Court name
Supreme Court of Zimbabwe
Case number
SC 63 of 2003
Civil Application 220 of 2003

Mudyanduna v Mukombero and Others (20/03) (SC 63 of 2003, Civil Application 220 of 2003) [2004] ZWSC 63 (12 May 2004);

Law report citations
Media neutral citation
[2004] ZWSC 63










REPORTABLE
(57)











Judgment
No. SC 63/03


Civil
Application No. 220/03














ROSA
MUDYANDUNA v





(1) OWEN
VINCENT MUKOMBERO (2) CHIEF IMMIGRATION
OFFICER & (3) THE MINISTER
OF HOME
AFFAIRS











SUPREME
COURT OF ZIMBABWE


CHIDYAUSIKU
CJ, SANDURA JA, CHEDA JA, MALABA JA & GWAUNZA JA


HARARE,
NOVEMBER 6, 2003 & 13 MAY 2004








C
Chinyama
,
for the applicant





C
R Mudenda
,
for the respondents








GWAUNZA
JA: The applicant alleges that her right to freedom of movement,
guaranteed under s 22 of the Constitution of Zimbabwe
has been
violated by the first, second and third respondents’ refusal to
grant her husband a permanent residence permit. The
husband is a
Nigerian national. The applicant therefore seeks an order:






(a) declaring
that her rights

under s 22 (1) of the Constitution of Zimbabwe, to freedom of
movement, have been contravened by the actions of the first and
second
respondents;






(b) compelling the first
respondent to issue her husband, within thirty days hereof, such
written authority as is necessary to enable
him to remain and work in
Zimbabwe on the same standing as any permanent resident; and






(c) that the costs of the
application be borne by the first respondent.









The
application is opposed by the respondents, who charge that the
applicant’s marriage to her alien husband was one of convenience,
entered into solely for the purpose of ensuring that the said husband
evaded immigration laws in terms of which he had already been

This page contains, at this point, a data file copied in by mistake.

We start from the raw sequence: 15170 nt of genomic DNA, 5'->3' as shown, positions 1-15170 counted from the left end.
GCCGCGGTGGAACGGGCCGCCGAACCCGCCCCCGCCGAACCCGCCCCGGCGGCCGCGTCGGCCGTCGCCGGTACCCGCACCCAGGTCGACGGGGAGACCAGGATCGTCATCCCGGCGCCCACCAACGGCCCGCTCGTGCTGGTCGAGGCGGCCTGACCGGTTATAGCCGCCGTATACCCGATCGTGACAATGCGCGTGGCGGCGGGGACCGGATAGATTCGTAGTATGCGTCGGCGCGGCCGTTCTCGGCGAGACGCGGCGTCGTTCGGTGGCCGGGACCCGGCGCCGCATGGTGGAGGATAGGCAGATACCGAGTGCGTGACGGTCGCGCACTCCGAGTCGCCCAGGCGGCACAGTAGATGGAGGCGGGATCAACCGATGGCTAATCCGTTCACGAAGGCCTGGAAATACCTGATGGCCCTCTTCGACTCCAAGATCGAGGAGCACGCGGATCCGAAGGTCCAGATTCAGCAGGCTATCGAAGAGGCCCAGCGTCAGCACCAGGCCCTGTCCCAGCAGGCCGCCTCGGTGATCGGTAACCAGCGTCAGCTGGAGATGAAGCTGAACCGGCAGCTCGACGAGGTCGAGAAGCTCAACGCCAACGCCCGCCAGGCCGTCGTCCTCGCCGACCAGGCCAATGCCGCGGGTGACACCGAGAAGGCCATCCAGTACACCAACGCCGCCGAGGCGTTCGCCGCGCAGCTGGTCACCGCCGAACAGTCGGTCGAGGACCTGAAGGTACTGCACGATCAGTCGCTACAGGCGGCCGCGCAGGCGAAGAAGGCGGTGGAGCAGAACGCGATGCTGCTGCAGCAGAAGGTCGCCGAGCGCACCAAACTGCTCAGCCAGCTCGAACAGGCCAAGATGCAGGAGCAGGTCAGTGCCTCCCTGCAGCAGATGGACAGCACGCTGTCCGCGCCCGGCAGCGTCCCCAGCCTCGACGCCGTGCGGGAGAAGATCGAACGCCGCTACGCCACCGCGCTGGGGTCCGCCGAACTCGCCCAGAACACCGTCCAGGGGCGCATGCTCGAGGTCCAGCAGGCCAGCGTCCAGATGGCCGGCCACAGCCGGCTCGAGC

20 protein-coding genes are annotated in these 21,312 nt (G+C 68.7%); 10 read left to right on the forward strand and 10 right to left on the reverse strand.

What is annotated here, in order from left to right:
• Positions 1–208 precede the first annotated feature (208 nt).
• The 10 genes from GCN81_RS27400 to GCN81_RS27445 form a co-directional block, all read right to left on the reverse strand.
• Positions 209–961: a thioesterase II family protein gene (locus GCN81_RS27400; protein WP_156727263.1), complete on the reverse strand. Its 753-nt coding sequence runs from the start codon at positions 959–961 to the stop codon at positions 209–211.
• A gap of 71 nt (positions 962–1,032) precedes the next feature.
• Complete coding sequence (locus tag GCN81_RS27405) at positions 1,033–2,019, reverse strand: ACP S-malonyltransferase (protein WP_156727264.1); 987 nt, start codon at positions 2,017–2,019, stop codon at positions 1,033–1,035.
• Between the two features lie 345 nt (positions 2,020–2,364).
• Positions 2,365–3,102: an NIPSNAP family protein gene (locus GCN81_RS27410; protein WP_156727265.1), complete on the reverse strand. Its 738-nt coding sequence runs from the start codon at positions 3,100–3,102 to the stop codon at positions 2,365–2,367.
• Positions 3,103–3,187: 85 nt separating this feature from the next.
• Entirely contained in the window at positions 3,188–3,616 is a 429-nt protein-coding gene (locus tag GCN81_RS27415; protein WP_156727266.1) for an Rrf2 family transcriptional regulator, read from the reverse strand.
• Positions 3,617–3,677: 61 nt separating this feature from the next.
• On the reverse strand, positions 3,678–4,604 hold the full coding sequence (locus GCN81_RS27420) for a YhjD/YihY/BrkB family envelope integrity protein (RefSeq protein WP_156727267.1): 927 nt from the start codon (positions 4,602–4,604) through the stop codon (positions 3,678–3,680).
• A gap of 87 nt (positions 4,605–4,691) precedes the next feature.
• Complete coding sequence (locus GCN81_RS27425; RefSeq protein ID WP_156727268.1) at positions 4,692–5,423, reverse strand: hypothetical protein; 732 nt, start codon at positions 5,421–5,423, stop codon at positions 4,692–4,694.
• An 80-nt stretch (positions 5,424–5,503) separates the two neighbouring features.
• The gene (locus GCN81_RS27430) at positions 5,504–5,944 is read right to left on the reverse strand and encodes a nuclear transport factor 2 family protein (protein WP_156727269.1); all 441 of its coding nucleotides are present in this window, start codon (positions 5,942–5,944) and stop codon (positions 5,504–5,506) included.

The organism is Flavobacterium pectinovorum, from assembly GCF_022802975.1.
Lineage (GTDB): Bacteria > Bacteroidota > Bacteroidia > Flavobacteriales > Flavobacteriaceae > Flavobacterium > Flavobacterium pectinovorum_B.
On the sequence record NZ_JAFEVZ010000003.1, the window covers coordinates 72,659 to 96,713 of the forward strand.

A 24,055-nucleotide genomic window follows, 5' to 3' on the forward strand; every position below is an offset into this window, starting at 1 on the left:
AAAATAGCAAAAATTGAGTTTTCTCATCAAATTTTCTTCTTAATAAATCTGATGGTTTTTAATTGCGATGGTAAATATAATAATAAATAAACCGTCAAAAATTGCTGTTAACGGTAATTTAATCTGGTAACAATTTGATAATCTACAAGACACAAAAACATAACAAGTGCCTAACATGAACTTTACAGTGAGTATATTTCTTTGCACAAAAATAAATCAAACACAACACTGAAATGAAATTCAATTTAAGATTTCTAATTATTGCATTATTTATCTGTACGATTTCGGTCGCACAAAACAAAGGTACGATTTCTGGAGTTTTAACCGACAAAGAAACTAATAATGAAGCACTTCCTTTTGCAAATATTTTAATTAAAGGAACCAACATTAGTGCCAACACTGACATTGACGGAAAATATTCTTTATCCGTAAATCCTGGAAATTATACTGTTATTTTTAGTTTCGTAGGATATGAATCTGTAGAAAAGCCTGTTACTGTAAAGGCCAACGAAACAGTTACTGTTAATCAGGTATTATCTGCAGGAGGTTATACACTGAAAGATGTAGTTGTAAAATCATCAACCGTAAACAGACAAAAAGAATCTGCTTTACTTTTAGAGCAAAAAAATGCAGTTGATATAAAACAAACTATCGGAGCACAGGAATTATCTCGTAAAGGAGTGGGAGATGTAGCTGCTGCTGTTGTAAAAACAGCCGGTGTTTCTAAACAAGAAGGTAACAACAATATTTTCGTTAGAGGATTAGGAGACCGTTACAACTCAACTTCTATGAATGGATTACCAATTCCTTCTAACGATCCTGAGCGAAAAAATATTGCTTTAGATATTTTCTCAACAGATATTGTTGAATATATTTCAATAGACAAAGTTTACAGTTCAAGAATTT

denied
an employment permit. They also aver that the interests of the
State (in denying the applicant’s husband a residence permit)
take
precedence over the applicant’s rights and that, in any case, a
1996 amendment to the Constitution had “disapproved” Court
judgments that had granted the same relief as that being sought
in
casu.






The
following facts are either common cause or not disputed. The
applicant was born in Shurugwi and is a citizen of Zimbabwe.
On
3 August 2001 she contracted a civil marriage with Kingsley
Madueke, (“Kingsley”) a Nigerian national, at Harare.
Prior to
this marriage Kingsley had, in 2000, visited Zimbabwe for the first
time and unsuccessfully applied for an employment permit.
He went
back to Nigeria but, before doing so, had met and befriended the
applicant. According to the applicant, the two maintained
contact
through the telephone while Kingsley was in Nigeria. In this way,
their contact developed into a love relationship, which
culminated in
Kingsley’s return to Zimbabwe on 26 July 2001, on a visitor’s
permit. The applicant avers that during their telephonic
communication, the two agreed to marry and proceeded to make plans
for this eventuality. As a result, within days of Kingsley’s
arrival in Zimbabwe he paid
lobola
to the applicant's parents, thereby marrying her according to custom.
The two then solemnised their marriage according to civil
rights as
already indicated, on 3 August 2001.






On 20 August 2001 Kingsley
submitted an application for a residence permit. On 12 November
2001 he received notification from
the Department of Immigration that
his application had been turned down.






He was advised in the same letter
that the relevant Immigration regulations did not oblige the
Immigration office to give reasons
for its refusal to grant the
residence permit. He could, however within twenty-one days appeal
against such refusal, to the Chief
Immigration Officer. He did not
do this however, but left it to the applicant to take up the matter
on his behalf. She wrote
a letter dated 4 October 2002 to the
second respondent “appealing” against his office’s refusal to
grant her husband the residence
permit in question. She stated in
that letter that as a Zimbabwean citizen it was her right to be
allowed to live with her husband
in Zimbabwe. By letter addressed
to the applicant and dated 9 May 2003, the Secretary for Home Affairs
advised her that the appeal
to the Minister had been unsuccessful.
No reasons for the Minister’s decision were given, nor did the
Minister declare Kingsley
a prohibited immigrant.






The
applicant was aggrieved by the decision and decided to take the